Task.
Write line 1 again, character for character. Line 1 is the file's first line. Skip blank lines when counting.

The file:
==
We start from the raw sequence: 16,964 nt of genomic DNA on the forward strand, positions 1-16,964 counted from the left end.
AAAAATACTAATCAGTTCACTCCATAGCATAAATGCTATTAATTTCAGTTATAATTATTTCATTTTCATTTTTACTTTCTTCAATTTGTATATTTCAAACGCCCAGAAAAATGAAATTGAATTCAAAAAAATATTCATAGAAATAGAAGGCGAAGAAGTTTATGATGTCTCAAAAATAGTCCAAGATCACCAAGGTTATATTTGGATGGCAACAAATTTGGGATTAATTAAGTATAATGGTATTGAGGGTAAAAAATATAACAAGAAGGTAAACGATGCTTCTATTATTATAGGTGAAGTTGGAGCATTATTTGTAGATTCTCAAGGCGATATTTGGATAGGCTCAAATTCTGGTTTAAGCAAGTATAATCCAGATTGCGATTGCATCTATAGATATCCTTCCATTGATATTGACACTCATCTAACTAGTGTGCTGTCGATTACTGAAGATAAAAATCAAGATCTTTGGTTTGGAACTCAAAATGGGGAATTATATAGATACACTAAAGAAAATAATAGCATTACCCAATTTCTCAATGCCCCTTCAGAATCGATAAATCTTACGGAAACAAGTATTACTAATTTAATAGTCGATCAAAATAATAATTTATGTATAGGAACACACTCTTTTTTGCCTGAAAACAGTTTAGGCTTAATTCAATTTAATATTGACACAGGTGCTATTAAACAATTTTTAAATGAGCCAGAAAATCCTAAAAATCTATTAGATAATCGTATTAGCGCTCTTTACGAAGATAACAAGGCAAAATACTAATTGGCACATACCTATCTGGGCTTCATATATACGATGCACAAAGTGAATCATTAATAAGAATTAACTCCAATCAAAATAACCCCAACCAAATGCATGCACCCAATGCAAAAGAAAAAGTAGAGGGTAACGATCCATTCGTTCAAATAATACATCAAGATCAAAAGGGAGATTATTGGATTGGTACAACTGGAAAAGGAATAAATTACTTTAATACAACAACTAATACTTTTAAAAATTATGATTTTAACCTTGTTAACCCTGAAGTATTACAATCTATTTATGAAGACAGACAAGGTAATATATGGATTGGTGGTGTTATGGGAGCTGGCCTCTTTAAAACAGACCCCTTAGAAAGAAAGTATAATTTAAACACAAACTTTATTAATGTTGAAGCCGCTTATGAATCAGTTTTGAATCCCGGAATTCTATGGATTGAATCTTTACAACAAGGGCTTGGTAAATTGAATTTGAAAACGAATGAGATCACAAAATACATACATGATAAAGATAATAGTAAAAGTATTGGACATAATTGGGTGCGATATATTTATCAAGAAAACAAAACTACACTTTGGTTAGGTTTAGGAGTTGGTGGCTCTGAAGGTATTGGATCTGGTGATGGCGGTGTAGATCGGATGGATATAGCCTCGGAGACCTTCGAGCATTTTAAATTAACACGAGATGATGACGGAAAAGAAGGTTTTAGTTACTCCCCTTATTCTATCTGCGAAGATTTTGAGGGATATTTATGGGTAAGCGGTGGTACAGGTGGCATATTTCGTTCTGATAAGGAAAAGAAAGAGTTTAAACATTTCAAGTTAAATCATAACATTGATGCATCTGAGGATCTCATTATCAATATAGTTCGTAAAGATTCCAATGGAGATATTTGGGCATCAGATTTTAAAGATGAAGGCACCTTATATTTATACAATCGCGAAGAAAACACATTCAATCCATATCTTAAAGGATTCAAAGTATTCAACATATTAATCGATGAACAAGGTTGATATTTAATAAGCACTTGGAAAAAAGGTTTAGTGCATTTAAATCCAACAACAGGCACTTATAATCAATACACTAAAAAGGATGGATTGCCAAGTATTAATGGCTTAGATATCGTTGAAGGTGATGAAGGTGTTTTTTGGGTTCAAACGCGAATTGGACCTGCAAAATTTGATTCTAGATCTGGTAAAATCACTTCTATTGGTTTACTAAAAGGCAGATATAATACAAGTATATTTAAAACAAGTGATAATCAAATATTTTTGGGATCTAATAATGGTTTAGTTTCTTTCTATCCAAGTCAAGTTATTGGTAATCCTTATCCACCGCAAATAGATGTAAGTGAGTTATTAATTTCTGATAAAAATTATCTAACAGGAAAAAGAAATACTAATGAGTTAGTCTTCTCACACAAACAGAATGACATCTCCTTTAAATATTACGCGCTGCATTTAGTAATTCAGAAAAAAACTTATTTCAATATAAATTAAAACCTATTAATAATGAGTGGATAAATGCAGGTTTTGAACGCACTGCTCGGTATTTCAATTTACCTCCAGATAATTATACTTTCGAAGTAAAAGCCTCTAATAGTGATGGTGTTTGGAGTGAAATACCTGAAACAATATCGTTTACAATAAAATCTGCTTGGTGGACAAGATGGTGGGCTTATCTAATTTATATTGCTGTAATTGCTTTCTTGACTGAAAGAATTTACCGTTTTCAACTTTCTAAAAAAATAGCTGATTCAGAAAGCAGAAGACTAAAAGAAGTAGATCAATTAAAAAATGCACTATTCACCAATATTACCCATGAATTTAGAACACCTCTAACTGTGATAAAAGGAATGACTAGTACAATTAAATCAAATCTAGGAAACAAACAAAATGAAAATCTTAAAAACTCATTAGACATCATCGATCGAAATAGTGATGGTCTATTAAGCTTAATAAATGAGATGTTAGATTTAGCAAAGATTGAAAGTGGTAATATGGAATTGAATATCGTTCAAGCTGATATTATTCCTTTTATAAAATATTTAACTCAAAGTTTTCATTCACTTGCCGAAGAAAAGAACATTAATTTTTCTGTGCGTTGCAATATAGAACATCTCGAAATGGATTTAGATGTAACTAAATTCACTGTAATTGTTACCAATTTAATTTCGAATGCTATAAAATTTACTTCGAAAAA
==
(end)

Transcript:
We start from the raw sequence: 16,964 nt of genomic DNA on the forward strand, positions 1-16,964 counted from the left end.